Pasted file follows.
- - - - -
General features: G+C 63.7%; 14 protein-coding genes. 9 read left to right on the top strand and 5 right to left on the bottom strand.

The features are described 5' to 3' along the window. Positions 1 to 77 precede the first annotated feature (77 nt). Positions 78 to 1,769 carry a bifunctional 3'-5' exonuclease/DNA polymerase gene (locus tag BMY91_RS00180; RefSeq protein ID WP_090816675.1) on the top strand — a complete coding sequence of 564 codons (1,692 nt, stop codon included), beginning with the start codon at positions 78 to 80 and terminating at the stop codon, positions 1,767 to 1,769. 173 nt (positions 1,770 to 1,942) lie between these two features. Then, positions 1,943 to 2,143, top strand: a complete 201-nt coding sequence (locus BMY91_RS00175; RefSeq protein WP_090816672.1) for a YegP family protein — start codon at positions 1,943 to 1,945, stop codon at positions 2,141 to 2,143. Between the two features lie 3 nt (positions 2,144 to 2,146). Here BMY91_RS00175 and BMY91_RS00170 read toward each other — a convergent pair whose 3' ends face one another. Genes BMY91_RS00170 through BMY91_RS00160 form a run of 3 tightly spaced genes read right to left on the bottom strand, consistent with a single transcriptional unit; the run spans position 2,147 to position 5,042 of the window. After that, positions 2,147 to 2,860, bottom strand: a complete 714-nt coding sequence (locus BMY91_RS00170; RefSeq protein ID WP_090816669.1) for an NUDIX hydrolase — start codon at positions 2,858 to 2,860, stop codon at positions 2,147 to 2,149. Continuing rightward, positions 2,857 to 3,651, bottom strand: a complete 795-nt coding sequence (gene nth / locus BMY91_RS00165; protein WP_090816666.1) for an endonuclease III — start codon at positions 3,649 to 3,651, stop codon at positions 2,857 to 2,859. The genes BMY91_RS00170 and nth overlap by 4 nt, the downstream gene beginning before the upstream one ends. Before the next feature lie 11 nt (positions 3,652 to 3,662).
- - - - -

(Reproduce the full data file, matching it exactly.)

General features: G+C 63.7%; 14 protein-coding genes. 9 read left to right on the top strand and 5 right to left on the bottom strand.

The features are described 5' to 3' along the window. Positions 1 to 77 precede the first annotated feature (77 nt). Positions 78 to 1,769 carry a bifunctional 3'-5' exonuclease/DNA polymerase gene (locus tag BMY91_RS00180; RefSeq protein ID WP_090816675.1) on the top strand — a complete coding sequence of 564 codons (1,692 nt, stop codon included), beginning with the start codon at positions 78 to 80 and terminating at the stop codon, positions 1,767 to 1,769. 173 nt (positions 1,770 to 1,942) lie between these two features. Then, positions 1,943 to 2,143, top strand: a complete 201-nt coding sequence (locus BMY91_RS00175; RefSeq protein WP_090816672.1) for a YegP family protein — start codon at positions 1,943 to 1,945, stop codon at positions 2,141 to 2,143. Between the two features lie 3 nt (positions 2,144 to 2,146). Here BMY91_RS00175 and BMY91_RS00170 read toward each other — a convergent pair whose 3' ends face one another. Genes BMY91_RS00170 through BMY91_RS00160 form a run of 3 tightly spaced genes read right to left on the bottom strand, consistent with a single transcriptional unit; the run spans position 2,147 to position 5,042 of the window. After that, positions 2,147 to 2,860, bottom strand: a complete 714-nt coding sequence (locus BMY91_RS00170; RefSeq protein ID WP_090816669.1) for an NUDIX hydrolase — start codon at positions 2,858 to 2,860, stop codon at positions 2,147 to 2,149. Continuing rightward, positions 2,857 to 3,651, bottom strand: a complete 795-nt coding sequence (gene nth / locus BMY91_RS00165; protein WP_090816666.1) for an endonuclease III — start codon at positions 3,649 to 3,651, stop codon at positions 2,857 to 2,859. The genes BMY91_RS00170 and nth overlap by 4 nt, the downstream gene beginning before the upstream one ends. Before the next feature lie 11 nt (positions 3,652 to 3,662).